A native of Arizona, Jason Simpson lives in Toledo, where he teaches at Val D’Or Community College. An historian by professional training, Jason Simpson serves as an instructor for history—specializing in Latin America—and the Spanish language. His research specialties include US-Mexico foreign relations, immigration within Latin America, and the Mexican-American War. He is widely published in the field, having contributed well-received original papers to peer-reviewed journals. He was a delegate from the University of Arizona system to the Latin American Studies Association meeting in 2013 in Rio de Janerio, Brazil. His paper presented at the conference, “Water Rights and Rural Development as Trans border Issues” was well received by LASA, and honored with several awards for excellence in post-graduate research. Working with both graduate students and undergraduate, Jason’s teaching career has had tangible results, and many of his former students have gone on to some of the most prestigious institutions of higher learning in the United States.
In addition to his academic pursuits, Jason enjoys kayaking the rivers and canyons of the American Southwest. An enthusiastic gardener, he incorporates indigenous techniques he encounters during his research trips into his home practice. He reads widely, exploring literature, history, current events, and politics from his home library. He and his wife Kim are also world travelers, frequently making sojourns across Latin America. The couple are both devoted fans of the Arizona Cardinals, and are frequently spotted at home games during the season.
Jason Simpson was born in Stedman, Arizona, on a small homestead within an hour of the border between the United States and Mexico. That frontier would loom large in his early life, as day-to-day existence brought his family into contact with immigrants and refugees from Latin America entering the United States. His father was a rural postmaster and a native Arizonan; his mother was a homemaker from Oklahoma who moved to the Southwest in her late teens. Simpson’s home life was idyllic, combining the best of small town life with an outward focus. His parents put great emphasis on education, and Simpson was a good student throughout high school. An Eagle Scout, he developed a great love of the outdoors and began a lifelong obsession with whitewater rafting and kayaking. He also played high school football and basketball.
Graduating top of his class, Jason Simpson was accepted to the University of Colorado at Boulder. In that quintessential American college town, his education continued. Initially intending to study English literature, Jason found himself drawn to history, in particular the stories of the region from whence he came. Jason’s studies took him into the history of the US-Mexico border, and the complicated stories that comprise it. The often contentious history involved the United States, Great Britain, Imperial Spain, the Mexican Empire and the later republics, and a number of Native American nations that found themselves in the way of the colonial juggernauts. As this epic unfolded before him over the course of his undergraduate career, Jason Scott AZ decided to pursue it as an academic career. His undergraduate thesis addressed the ongoing issues of immigration over the course of the mid-20th century. Well-received, it became a key component in his future success. Graduating Summa Cum Laude, he elected to follow his love of Latin America.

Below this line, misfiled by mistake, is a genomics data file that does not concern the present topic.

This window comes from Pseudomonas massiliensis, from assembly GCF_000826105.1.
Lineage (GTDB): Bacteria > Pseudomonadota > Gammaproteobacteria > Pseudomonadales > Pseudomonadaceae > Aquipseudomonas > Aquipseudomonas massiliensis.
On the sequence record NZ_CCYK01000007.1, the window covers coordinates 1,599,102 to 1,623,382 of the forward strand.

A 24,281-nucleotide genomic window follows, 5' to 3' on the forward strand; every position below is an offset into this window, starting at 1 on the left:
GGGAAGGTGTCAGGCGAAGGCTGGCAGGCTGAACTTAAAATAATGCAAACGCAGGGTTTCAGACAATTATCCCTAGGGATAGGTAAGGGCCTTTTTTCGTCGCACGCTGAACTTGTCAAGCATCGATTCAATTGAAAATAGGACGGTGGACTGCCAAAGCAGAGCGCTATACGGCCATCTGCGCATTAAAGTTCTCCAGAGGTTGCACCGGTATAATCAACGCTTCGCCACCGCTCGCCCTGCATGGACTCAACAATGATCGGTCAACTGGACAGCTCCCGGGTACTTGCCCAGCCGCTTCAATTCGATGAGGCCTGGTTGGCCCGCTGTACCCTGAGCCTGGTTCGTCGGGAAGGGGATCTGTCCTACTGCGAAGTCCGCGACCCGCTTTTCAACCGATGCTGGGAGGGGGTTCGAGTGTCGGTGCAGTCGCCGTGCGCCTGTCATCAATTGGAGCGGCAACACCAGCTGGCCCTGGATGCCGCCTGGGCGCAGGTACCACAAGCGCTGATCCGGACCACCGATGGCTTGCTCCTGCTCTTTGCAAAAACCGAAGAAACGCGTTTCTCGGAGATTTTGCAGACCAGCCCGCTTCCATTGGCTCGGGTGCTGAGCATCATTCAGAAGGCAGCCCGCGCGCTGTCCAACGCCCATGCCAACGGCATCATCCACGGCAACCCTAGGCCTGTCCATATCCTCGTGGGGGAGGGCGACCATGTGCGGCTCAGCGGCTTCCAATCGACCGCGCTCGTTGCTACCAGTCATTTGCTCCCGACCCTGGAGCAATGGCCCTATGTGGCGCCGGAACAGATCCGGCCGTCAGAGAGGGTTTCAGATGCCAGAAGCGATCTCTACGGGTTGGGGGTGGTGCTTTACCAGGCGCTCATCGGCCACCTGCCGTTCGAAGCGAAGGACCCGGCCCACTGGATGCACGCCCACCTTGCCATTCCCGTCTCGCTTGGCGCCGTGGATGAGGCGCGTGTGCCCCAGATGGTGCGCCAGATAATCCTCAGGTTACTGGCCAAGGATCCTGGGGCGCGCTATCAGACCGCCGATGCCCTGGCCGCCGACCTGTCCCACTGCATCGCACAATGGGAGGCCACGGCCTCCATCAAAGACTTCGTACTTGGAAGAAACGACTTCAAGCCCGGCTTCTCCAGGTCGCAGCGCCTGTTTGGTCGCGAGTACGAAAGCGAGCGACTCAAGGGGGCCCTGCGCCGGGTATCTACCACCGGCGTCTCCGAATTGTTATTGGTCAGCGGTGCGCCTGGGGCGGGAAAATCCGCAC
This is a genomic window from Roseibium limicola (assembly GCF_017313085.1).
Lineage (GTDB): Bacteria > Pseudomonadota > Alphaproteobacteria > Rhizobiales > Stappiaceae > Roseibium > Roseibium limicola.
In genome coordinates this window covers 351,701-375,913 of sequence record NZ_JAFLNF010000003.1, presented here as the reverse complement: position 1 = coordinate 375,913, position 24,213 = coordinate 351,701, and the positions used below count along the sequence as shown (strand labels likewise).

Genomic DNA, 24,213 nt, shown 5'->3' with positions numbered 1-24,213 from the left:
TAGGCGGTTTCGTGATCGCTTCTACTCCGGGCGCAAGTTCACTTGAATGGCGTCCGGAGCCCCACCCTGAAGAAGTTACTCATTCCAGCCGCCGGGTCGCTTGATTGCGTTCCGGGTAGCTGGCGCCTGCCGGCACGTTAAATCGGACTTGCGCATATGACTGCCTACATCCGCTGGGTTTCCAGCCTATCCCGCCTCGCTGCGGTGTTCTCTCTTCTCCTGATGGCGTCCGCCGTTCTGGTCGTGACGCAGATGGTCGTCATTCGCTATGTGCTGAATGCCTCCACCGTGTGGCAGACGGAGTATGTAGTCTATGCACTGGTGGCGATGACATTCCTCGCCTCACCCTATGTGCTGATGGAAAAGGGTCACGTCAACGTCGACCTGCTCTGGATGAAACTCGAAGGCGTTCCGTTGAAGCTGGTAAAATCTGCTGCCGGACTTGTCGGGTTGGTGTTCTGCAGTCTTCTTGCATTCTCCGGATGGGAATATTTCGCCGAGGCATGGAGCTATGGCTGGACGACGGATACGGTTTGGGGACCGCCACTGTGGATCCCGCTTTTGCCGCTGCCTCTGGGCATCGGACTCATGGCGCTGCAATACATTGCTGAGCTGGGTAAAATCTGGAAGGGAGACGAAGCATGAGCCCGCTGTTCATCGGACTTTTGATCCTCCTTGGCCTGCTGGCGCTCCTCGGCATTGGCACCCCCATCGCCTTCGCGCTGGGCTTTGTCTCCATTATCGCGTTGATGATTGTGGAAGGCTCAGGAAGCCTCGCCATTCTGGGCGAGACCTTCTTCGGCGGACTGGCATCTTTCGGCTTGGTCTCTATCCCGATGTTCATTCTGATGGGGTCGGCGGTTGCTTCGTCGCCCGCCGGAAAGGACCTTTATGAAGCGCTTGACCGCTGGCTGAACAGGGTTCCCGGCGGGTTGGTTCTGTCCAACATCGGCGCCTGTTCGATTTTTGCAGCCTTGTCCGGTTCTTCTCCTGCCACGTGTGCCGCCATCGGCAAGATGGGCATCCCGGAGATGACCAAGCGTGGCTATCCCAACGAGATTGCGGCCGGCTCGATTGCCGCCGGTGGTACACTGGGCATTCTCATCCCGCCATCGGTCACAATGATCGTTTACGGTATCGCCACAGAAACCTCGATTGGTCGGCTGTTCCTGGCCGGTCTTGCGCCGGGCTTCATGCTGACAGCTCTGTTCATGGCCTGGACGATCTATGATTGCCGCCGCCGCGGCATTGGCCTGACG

This love led Jason Simpson AZ to join the Peace Corps following graduation. He was posted to Costa Rica after undergoing additional language and cultural training. There, he worked in a small village in the remote interior of the country. He ran a small dispensary, oversaw rural development projects, including an irrigation system to supply safe drinking water to the community, taught health and safety practices, and taught English. Over the course of two years, Simpson developed his language and cultural skills while cultivating close relationships with local people. Forging lifelong friendships made it difficult to leave the country when his two years of service were up, and Simpson would forever treasure the memories he made.